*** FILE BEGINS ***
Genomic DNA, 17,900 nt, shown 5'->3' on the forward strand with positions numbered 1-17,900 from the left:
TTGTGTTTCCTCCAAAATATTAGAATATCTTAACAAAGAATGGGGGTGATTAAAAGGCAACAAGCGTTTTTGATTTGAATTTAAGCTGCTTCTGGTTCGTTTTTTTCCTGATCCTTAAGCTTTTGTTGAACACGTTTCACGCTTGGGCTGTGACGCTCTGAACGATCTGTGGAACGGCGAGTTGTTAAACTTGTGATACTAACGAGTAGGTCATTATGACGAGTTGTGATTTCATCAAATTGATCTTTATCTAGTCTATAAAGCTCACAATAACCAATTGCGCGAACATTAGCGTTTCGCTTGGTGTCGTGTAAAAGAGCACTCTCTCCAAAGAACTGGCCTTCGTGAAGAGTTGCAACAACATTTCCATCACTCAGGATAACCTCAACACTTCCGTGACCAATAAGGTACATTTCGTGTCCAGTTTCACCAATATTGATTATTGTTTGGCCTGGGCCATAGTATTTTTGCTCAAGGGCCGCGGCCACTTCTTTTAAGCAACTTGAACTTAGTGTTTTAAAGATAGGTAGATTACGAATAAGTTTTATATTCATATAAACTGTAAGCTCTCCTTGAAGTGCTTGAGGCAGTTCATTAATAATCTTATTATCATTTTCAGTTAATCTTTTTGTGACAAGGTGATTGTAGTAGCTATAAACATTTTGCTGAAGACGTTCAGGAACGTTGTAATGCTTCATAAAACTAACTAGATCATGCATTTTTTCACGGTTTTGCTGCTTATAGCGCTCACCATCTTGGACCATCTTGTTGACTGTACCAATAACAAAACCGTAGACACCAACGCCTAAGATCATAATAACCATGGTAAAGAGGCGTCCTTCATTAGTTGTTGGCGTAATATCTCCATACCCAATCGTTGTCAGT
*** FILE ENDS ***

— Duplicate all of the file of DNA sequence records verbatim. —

Genomic DNA, 17,900 nt, shown 5'->3' on the forward strand with positions numbered 1-17,900 from the left:
TTGTGTTTCCTCCAAAATATTAGAATATCTTAACAAAGAATGGGGGTGATTAAAAGGCAACAAGCGTTTTTGATTTGAATTTAAGCTGCTTCTGGTTCGTTTTTTTCCTGATCCTTAAGCTTTTGTTGAACACGTTTCACGCTTGGGCTGTGACGCTCTGAACGATCTGTGGAACGGCGAGTTGTTAAACTTGTGATACTAACGAGTAGGTCATTATGACGAGTTGTGATTTCATCAAATTGATCTTTATCTAGTCTATAAAGCTCACAATAACCAATTGCGCGAACATTAGCGTTTCGCTTGGTGTCGTGTAAAAGAGCACTCTCTCCAAAGAACTGGCCTTCGTGAAGAGTTGCAACAACATTTCCATCACTCAGGATAACCTCAACACTTCCGTGACCAATAAGGTACATTTCGTGTCCAGTTTCACCAATATTGATTATTGTTTGGCCTGGGCCATAGTATTTTTGCTCAAGGGCCGCGGCCACTTCTTTTAAGCAACTTGAACTTAGTGTTTTAAAGATAGGTAGATTACGAATAAGTTTTATATTCATATAAACTGTAAGCTCTCCTTGAAGTGCTTGAGGCAGTTCATTAATAATCTTATTATCATTTTCAGTTAATCTTTTTGTGACAAGGTGATTGTAGTAGCTATAAACATTTTGCTGAAGACGTTCAGGAACGTTGTAATGCTTCATAAAACTAACTAGATCATGCATTTTTTCACGGTTTTGCTGCTTATAGCGCTCACCATCTTGGACCATCTTGTTGACTGTACCAATAACAAAACCGTAGACACCAACGCCTAAGATCATAATAACCATGGTAAAGAGGCGTCCTTCATTAGTTGTTGGCGTAATATCTCCATACCCAATCGTTGTCAGT